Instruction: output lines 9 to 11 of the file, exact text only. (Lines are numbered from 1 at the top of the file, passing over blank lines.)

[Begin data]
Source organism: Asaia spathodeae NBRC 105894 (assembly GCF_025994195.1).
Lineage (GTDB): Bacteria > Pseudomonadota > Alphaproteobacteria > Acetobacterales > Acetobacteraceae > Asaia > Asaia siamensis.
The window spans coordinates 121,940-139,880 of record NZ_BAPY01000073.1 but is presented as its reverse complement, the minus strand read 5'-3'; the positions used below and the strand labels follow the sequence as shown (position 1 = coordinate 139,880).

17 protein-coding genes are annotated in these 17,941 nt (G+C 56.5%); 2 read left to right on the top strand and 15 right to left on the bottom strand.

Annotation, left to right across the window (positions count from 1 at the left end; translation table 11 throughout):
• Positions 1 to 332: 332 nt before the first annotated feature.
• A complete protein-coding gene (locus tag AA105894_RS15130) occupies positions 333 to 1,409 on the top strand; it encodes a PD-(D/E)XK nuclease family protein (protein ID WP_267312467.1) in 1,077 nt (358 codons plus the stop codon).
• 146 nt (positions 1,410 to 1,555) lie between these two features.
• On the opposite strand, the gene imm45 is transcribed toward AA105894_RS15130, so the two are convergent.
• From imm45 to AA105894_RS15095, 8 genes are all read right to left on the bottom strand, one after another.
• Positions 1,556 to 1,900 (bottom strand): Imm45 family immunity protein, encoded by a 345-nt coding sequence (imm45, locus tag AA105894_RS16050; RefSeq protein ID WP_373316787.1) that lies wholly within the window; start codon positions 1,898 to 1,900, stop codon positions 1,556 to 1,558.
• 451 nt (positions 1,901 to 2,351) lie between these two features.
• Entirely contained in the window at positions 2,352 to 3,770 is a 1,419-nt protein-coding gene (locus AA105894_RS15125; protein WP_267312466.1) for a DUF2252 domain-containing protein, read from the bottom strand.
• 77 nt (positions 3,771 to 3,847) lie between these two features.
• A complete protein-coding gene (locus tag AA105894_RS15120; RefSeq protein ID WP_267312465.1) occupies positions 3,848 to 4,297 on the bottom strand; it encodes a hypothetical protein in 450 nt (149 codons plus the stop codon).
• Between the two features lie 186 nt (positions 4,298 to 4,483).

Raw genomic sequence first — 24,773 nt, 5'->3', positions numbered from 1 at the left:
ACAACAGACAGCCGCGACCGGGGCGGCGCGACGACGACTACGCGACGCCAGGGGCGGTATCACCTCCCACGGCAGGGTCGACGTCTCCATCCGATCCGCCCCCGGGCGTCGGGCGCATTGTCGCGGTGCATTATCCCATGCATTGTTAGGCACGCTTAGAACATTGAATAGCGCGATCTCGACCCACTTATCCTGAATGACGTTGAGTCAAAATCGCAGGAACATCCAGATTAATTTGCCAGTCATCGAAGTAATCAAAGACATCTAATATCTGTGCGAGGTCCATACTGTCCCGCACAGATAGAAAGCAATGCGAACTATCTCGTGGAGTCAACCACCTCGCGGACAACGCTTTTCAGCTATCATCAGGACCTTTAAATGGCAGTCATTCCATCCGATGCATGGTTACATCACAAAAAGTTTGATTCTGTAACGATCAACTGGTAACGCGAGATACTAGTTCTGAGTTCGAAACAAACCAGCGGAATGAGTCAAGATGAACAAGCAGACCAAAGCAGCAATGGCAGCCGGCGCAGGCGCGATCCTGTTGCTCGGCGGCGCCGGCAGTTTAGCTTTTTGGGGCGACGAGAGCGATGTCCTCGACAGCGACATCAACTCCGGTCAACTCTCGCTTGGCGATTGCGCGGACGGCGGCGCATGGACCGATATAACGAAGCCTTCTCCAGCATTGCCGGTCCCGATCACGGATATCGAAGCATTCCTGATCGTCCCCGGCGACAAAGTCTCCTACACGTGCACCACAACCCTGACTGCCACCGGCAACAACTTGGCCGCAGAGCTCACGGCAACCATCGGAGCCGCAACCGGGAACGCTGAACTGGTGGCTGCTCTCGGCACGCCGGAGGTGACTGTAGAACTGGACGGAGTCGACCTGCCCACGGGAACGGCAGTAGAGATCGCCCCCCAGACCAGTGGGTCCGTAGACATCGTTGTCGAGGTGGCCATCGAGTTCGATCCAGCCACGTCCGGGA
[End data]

• On the opposite strand, the gene imm45 is transcribed toward AA105894_RS15130, so the two are convergent.
• From imm45 to AA105894_RS15095, 8 genes are all read right to left on the bottom strand, one after another.
• Positions 1,556 to 1,900 (bottom strand): Imm45 family immunity protein, encoded by a 345-nt coding sequence (imm45, locus tag AA105894_RS16050; RefSeq protein ID WP_373316787.1) that lies wholly within the window; start codon positions 1,898 to 1,900, stop codon positions 1,556 to 1,558.